Madia
madia, tarweed
6 species
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Madia citriodoralemon-scented tarplant, lemon tarweed, lemon-scented tarweed
Distribution: Occurring east of the Cascades crest in Washington; Washington to California, east to Nevada.
Habitat: Dry, open hillsides and foothills.
Origin: Native
Flowers: May-June
Growth Duration: annual
Madia eleganscommon madia, autumn showy tarweed
Distribution: Occurring chiefly in the Columbia River Gorge in Washington; south-central Washington to California.
Habitat: Dry, open places, often becoming a roadside weed.
Origin: Native
Flowers: July-September
Growth Duration: annual
Madia exiguathreadstem madia, little tarplant, little tarweed
Distribution: Occurring on both sides of the Cascades crest in Washington, but more common east of the crest; British Columbia to California, east to Montana, Idaho, and Nevada.
Habitat: Dry, open woods, grasslands, roadsides, and other open areas where often disturbed, from the plains and foothills, occasionally up to middle elevations in the mountains.
Origin: Native
Flowers: May-July
Growth Duration: annual
Madia glomeratamountain tarplant, cluster tarweed, mountain tarweed
Distribution: Occurring on both sides of the Cascades crest in Washington; Alaska to California, east to the Rocky Mountains and across northern U.S. and southern Canada to the Atlantic Coast.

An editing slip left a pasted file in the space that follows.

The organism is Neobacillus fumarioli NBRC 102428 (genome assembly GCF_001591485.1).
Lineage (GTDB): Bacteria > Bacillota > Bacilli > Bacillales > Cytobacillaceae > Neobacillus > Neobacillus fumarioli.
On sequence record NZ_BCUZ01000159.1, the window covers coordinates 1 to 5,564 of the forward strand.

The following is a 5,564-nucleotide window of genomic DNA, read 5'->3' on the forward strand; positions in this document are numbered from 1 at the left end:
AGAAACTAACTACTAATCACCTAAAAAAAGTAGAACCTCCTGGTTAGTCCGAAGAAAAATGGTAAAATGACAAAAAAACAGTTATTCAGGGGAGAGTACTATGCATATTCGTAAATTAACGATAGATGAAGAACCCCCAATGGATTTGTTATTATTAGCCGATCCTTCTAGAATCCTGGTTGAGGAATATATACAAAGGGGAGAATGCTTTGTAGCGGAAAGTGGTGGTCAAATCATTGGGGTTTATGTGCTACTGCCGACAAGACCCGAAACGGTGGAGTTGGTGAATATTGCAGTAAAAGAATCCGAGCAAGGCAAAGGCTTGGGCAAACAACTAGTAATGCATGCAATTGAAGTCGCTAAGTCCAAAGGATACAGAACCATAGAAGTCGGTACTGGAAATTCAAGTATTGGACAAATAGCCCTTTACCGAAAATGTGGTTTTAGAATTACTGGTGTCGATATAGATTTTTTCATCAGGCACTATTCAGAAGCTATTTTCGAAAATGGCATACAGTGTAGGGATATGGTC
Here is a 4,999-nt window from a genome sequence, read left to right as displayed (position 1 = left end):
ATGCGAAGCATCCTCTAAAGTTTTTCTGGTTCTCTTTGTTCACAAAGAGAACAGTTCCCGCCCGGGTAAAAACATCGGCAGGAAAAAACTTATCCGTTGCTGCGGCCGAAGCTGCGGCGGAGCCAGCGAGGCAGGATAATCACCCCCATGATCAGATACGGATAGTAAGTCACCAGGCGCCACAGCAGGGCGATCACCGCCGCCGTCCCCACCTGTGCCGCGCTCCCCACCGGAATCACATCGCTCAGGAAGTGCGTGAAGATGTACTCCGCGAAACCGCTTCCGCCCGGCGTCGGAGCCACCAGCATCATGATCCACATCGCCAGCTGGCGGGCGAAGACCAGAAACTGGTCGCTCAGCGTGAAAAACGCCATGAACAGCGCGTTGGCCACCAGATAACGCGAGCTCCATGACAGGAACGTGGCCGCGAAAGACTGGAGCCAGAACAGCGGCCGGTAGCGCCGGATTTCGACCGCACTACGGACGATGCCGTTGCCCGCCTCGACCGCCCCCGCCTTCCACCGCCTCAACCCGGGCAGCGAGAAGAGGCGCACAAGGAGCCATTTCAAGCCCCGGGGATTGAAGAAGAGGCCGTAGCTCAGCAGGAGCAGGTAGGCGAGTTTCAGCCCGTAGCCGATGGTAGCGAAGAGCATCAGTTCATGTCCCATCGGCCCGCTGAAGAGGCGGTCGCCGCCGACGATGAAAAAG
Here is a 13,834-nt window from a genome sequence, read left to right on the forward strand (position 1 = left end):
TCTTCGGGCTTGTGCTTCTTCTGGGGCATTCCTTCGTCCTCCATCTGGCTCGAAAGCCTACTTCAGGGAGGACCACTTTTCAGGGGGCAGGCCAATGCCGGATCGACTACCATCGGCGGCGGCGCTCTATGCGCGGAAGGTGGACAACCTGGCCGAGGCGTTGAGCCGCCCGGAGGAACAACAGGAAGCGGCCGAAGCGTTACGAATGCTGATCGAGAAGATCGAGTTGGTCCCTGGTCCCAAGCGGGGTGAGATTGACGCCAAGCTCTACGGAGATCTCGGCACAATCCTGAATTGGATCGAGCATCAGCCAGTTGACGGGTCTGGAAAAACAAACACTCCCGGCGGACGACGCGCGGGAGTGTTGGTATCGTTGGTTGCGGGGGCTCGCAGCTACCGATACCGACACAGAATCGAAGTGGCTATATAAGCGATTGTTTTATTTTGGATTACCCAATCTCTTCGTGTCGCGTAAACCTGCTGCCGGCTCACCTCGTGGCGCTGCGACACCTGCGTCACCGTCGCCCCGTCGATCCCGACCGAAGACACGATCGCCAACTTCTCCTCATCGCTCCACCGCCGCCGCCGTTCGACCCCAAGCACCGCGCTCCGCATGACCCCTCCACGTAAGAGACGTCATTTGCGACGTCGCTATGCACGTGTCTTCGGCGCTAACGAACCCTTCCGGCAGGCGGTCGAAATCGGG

Habitat: Common in dry, open places from sagebrush plains to middle elevations in the mountains.
Origin: Native
Flowers: July-September
Growth Duration: annual
Madia gracilisgrassy tarplant, common tarweed, slender tarweed
Distribution: Occurring on both sides of the Cascades crest in Washington; British Columbia to California, east to Montana, Idaho, Nevada, and Utah.
Habitat: Dry, open areas from shrub-steppe to middle elevations in the mountains.
Origin: Native
Flowers: June-August
Growth Duration: annual
Madia sativaChilean tarplant, coast tarweed
Distribution: Occurring on both sides of the Cascades crest in Washington; British Columbia south to California.
Habitat: Dry, open places at low elevations, often along roadsides or other disturbed sites.
Origin: Native
Flowers: June-September
Growth Duration: annual